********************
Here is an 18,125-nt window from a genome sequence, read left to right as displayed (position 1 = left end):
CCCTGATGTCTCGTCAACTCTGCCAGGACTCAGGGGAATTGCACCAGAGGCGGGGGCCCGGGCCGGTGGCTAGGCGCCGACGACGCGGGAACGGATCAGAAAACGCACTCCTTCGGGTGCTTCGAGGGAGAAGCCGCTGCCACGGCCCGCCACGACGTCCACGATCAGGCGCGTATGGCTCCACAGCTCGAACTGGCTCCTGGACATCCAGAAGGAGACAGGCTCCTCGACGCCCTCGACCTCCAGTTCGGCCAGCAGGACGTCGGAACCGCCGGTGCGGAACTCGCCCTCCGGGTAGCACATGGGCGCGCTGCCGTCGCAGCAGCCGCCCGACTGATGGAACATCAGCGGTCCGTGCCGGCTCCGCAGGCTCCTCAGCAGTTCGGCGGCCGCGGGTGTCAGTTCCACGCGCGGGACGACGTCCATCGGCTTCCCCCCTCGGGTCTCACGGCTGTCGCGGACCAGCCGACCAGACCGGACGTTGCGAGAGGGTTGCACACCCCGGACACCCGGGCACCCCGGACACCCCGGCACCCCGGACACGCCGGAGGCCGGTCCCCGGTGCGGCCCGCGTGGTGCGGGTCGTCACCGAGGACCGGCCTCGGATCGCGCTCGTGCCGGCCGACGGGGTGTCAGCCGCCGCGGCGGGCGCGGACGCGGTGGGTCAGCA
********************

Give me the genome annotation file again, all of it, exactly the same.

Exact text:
Here is an 18,125-nt window from a genome sequence, read left to right as displayed (position 1 = left end):
CCCTGATGTCTCGTCAACTCTGCCAGGACTCAGGGGAATTGCACCAGAGGCGGGGGCCCGGGCCGGTGGCTAGGCGCCGACGACGCGGGAACGGATCAGAAAACGCACTCCTTCGGGTGCTTCGAGGGAGAAGCCGCTGCCACGGCCCGCCACGACGTCCACGATCAGGCGCGTATGGCTCCACAGCTCGAACTGGCTCCTGGACATCCAGAAGGAGACAGGCTCCTCGACGCCCTCGACCTCCAGTTCGGCCAGCAGGACGTCGGAACCGCCGGTGCGGAACTCGCCCTCCGGGTAGCACATGGGCGCGCTGCCGTCGCAGCAGCCGCCCGACTGATGGAACATCAGCGGTCCGTGCCGGCTCCGCAGGCTCCTCAGCAGTTCGGCGGCCGCGGGTGTCAGTTCCACGCGCGGGACGACGTCCATCGGCTTCCCCCCTCGGGTCTCACGGCTGTCGCGGACCAGCCGACCAGACCGGACGTTGCGAGAGGGTTGCACACCCCGGACACCCGGGCACCCCGGACACCCCGGCACCCCGGACACGCCGGAGGCCGGTCCCCGGTGCGGCCCGCGTGGTGCGGGTCGTCACCGAGGACCGGCCTCGGATCGCGCTCGTGCCGGCCGACGGGGTGTCAGCCGCCGCGGCGGGCGCGGACGCGGTGGGTCAGCA